When Charles II became king of England in 1660, he pardoned most of those who’d committed crimes during the civil war and Commonwealth. The Act of Indemnity and Oblivion, from which Robert Harris’s propulsive new novel takes its title, promised to wipe the slate clean and "bury all seeds of future discords." But the monarch, generally tolerant, made an exception of the fifty-nine men who, eleven years earlier, had signed his father Charles I’s death warrant.
Act of Oblivion opens on a drowsy midsummer day as two of those fifty-nine, having fled across the Atlantic, arrive in...
When Charles II became king of England in 1660, he pardoned most of those who’d committed crimes during the civil war and Commonwealth. The Act of Indemnity and Oblivion, from which Robert Harris’s propulsive new novel takes its title, promised to wipe the slate clean and “bury all seeds of future discords.” But the monarch, generally tolerant, made an exception of the fifty-nine men who, eleven years earlier, had signed his father Charles I’s death warrant.
Act of Oblivionopens on a drowsy midsummer day as two of those fifty-nine, having fled across the Atlantic, arrive in Boston. One is Oliver Cromwell’s cousin, Edward Whalley, and the other Whalley’s son-in-law, William Goffe. Both characters are based on real people (major generals, though Harris makes them colonels), and this densely populated novel, which spans two decades, abounds with familiar figures and incidents. The plague of 1665 liquefies its victims’ bodies; Samuel Pepys appears fleetingly, and the Great Fire of London rips through the city’s medieval heart. A distant observer spots a “fringe of brilliant orange creeping wormlike along the crowded houses lining London Bridge.”
Richard Nayler, who’s charged with locating the regicides, is Harris’s invention — “one of those shadows who moves, anonymous, along the private passages and through the council chambers of every nation in every age.” He keeps a handkerchief stained with Charles I’s blood in a pouch next to his heart, and has ugly personal reasons for reviling the parliamentarian forces. Inevitably, he becomes consumed with the hunt for Whalley and Goffe.
The New England colonists are sympathetic to the fugitives. Sharing the pair’s anti-monarchist sentiments, they at first treat them “like angels dropped from heaven.” Meanwhile Nayler, who finds America “pulsing with energy and greed,” is daunted by its scale: “How were two men determined to hide ever to be discovered in such a silent, unpeopled wilderness?” But as he comes to terms with the landscape and draws close, Whalley and Goffe no longer feel able to skulk in safe houses. They retreat into the wilds, at one point hiding in a remote cave where they fashion bows and arrows from hickory branches, feathers and flint. Their relationship falters. Goffe remains wedded to Cromwell’s political and religious mission, but Whalley chooses to write a memoir depicting their former master in a not entirely favorable light.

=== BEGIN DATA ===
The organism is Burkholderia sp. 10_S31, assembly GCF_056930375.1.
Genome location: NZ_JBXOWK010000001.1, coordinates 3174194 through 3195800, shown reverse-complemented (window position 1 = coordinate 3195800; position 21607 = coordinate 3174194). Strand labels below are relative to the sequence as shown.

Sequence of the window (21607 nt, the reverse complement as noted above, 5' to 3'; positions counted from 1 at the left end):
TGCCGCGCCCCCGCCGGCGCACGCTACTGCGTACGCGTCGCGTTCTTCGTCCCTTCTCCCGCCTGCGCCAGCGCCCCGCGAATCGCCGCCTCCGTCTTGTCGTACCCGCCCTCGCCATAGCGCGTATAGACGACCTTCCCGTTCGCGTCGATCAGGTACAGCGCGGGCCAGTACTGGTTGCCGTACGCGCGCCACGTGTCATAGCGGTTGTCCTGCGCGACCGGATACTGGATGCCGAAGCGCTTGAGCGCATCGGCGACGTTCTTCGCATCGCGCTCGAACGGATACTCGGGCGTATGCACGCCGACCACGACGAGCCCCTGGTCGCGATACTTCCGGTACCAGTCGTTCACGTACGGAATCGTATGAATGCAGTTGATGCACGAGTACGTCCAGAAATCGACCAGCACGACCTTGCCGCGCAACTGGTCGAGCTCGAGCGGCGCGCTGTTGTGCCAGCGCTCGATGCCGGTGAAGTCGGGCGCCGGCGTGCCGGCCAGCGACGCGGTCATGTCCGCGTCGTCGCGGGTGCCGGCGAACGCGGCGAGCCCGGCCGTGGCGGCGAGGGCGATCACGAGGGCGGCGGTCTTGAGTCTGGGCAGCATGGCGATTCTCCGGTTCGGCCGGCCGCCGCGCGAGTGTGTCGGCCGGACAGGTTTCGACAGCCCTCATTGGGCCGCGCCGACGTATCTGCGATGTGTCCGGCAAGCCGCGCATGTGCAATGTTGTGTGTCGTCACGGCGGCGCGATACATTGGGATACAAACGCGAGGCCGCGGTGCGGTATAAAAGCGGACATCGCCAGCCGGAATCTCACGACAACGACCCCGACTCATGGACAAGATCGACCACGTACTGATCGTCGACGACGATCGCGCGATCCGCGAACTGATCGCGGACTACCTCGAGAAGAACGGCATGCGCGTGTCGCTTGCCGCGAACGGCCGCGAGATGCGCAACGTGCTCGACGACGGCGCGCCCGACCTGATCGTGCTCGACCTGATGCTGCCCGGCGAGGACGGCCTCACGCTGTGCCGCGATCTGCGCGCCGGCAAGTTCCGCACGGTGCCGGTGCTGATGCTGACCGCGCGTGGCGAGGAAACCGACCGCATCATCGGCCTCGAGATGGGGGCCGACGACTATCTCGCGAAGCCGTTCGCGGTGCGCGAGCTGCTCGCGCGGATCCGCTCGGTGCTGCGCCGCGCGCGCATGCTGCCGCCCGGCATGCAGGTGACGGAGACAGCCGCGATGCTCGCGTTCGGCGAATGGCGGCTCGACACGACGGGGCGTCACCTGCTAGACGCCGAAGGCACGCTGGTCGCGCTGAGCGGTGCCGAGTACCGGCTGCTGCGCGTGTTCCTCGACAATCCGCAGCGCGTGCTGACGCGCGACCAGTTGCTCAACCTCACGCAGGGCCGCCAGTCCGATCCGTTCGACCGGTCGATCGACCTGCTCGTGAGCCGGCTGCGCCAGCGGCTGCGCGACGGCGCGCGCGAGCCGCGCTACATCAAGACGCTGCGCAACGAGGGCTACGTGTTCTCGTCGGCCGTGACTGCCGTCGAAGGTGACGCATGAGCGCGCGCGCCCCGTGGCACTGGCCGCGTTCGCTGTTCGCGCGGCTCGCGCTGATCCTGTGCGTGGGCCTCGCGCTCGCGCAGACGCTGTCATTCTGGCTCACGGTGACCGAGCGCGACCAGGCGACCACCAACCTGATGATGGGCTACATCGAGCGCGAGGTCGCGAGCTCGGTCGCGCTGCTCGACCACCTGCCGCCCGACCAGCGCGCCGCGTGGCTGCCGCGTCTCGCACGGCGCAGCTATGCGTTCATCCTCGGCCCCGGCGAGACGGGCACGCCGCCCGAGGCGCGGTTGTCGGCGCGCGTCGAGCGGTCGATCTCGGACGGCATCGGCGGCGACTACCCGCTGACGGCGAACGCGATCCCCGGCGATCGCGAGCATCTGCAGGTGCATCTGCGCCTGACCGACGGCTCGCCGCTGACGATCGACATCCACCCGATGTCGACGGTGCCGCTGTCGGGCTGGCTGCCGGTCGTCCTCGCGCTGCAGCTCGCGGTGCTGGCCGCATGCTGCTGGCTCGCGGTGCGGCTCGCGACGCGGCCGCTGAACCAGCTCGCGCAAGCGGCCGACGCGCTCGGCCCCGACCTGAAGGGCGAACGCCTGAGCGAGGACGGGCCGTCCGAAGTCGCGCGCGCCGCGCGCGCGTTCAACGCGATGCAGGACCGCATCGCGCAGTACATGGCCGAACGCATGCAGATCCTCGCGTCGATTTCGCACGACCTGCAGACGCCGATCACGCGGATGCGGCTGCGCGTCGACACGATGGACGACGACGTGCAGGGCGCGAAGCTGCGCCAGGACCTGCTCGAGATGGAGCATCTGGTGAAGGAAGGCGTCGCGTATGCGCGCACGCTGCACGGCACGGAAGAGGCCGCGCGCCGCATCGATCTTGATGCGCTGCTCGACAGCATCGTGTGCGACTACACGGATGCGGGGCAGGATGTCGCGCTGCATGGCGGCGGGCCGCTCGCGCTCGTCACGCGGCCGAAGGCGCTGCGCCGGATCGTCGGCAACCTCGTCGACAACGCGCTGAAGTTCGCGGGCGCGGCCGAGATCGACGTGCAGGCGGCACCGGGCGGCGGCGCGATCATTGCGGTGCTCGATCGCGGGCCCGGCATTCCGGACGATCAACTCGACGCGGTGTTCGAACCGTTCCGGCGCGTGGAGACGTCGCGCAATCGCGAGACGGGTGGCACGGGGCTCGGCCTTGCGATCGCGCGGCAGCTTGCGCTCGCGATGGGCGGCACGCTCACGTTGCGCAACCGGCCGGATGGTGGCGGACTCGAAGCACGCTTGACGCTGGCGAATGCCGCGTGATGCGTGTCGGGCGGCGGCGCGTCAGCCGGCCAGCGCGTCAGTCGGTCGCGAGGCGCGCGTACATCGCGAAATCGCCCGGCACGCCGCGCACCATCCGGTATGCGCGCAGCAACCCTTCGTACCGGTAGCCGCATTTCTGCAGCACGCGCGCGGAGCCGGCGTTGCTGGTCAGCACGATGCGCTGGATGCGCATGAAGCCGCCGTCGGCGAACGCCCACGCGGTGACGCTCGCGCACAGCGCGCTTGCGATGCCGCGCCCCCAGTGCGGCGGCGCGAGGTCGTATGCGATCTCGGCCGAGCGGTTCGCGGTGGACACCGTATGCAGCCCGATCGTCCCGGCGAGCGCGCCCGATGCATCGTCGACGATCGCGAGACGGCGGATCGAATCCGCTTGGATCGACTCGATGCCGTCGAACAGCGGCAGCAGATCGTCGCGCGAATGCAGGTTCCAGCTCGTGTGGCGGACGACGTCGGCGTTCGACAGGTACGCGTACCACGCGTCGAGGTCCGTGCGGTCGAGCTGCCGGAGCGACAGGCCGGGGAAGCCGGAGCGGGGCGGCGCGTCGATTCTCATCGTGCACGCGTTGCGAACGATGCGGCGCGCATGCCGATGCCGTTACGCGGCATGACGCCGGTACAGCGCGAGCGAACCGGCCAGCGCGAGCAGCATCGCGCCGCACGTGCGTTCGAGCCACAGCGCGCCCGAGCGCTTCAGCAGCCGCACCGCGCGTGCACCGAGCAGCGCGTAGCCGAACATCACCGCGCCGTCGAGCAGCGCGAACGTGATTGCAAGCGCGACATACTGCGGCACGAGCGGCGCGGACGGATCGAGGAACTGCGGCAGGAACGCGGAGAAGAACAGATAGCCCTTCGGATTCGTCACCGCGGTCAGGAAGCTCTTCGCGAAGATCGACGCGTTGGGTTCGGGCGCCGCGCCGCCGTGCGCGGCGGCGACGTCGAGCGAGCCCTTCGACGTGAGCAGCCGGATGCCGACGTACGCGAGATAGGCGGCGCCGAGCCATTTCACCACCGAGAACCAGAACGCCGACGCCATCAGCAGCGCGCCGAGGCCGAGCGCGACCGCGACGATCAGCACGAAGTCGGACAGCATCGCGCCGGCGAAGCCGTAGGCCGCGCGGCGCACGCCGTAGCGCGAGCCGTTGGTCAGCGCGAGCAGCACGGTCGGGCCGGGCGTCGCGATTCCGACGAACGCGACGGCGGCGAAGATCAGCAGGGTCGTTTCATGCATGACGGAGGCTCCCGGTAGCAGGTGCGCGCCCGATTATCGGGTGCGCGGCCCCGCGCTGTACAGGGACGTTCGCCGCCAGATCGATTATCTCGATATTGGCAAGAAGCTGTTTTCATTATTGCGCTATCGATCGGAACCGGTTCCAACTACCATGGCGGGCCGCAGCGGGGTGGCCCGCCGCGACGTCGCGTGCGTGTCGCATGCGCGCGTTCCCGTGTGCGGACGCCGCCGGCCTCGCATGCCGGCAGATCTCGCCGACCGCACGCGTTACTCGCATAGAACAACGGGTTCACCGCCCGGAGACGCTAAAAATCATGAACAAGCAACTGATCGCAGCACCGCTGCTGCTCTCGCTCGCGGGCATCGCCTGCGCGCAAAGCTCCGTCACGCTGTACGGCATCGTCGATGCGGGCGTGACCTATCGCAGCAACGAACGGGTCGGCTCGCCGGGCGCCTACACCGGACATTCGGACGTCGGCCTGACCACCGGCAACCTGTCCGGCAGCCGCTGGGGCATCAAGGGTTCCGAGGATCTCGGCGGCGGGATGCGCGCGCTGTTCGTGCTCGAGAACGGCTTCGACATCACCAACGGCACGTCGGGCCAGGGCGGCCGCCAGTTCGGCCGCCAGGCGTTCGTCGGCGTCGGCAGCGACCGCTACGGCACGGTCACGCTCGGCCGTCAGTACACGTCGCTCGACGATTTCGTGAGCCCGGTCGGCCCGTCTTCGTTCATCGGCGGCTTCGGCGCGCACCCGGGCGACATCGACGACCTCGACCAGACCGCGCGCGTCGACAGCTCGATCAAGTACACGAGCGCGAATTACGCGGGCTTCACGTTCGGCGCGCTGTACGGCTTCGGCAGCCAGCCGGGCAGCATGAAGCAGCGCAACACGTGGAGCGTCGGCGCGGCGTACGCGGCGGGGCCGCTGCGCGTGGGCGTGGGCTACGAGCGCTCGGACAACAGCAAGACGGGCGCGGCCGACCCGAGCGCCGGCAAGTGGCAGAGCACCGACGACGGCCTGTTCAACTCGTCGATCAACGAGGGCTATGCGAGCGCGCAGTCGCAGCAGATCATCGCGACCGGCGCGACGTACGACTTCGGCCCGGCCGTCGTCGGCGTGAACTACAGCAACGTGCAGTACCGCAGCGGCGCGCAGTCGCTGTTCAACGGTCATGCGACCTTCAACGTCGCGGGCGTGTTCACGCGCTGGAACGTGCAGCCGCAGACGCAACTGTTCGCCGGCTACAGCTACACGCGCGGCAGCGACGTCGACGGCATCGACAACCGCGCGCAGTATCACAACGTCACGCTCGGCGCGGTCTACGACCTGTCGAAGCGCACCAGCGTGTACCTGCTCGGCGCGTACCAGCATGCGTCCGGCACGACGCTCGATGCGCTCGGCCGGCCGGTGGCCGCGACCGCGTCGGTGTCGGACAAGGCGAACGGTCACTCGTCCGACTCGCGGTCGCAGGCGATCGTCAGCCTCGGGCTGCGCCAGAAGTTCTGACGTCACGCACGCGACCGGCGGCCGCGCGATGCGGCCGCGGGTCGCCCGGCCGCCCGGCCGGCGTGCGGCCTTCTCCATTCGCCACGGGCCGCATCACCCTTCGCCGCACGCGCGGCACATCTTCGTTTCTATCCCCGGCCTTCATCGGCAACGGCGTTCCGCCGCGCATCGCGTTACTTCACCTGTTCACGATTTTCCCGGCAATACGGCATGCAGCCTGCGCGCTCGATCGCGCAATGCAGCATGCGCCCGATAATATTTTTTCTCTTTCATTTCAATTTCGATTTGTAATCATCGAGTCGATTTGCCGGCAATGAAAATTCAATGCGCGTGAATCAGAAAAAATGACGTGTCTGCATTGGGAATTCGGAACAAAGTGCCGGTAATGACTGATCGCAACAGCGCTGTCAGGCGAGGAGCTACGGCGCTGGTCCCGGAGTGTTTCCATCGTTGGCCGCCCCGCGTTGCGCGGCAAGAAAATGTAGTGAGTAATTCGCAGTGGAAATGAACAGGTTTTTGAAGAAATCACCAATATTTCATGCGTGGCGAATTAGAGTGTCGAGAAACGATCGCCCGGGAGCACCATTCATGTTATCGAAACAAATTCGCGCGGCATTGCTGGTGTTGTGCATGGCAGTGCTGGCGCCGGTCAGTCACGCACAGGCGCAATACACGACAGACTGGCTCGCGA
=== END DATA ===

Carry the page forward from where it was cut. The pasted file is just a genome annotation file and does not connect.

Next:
Harris has done his research, even consulting an obscure 1970s thesis about the fortunes of the real-life Whalley family. But the evocation of period detail doesn’t always convince. It jars when he has Whalley dream of his younger self and Cromwell playing “among the huge pink rhododendrons in the gardens of Hinchingbrooke,” as the species was not introduced to Britain until the eighteenth century. Nayler muses on how “periodic fits of black dog had afflicted him since his youth,” but “black dog” was at the time slang for a counterfeit coin and didn’t come to denote melancholy till 100 years later. He also casually ticks entries on a list with a pencil, an uncommon item in 1660. And surely no one who commanded a cavalry regiment at the Battle of Naseby, as Whalley did, would describe the terrain there, with its strategically significant ridges, as “flat.”
None of this interferes with the lucidity of the storytelling or its suspensefulness, and each of the main characters has a satisfying degree of moral ambiguity. There’s a topical message, too, about the lasting wounds of ideological division. In Harris’s telling, the Restoration may initially promise liberation after years of repression, but fractious partisanship and political volatility persist. His central trio are cautionary examples of the dangers of being in thrall to the past.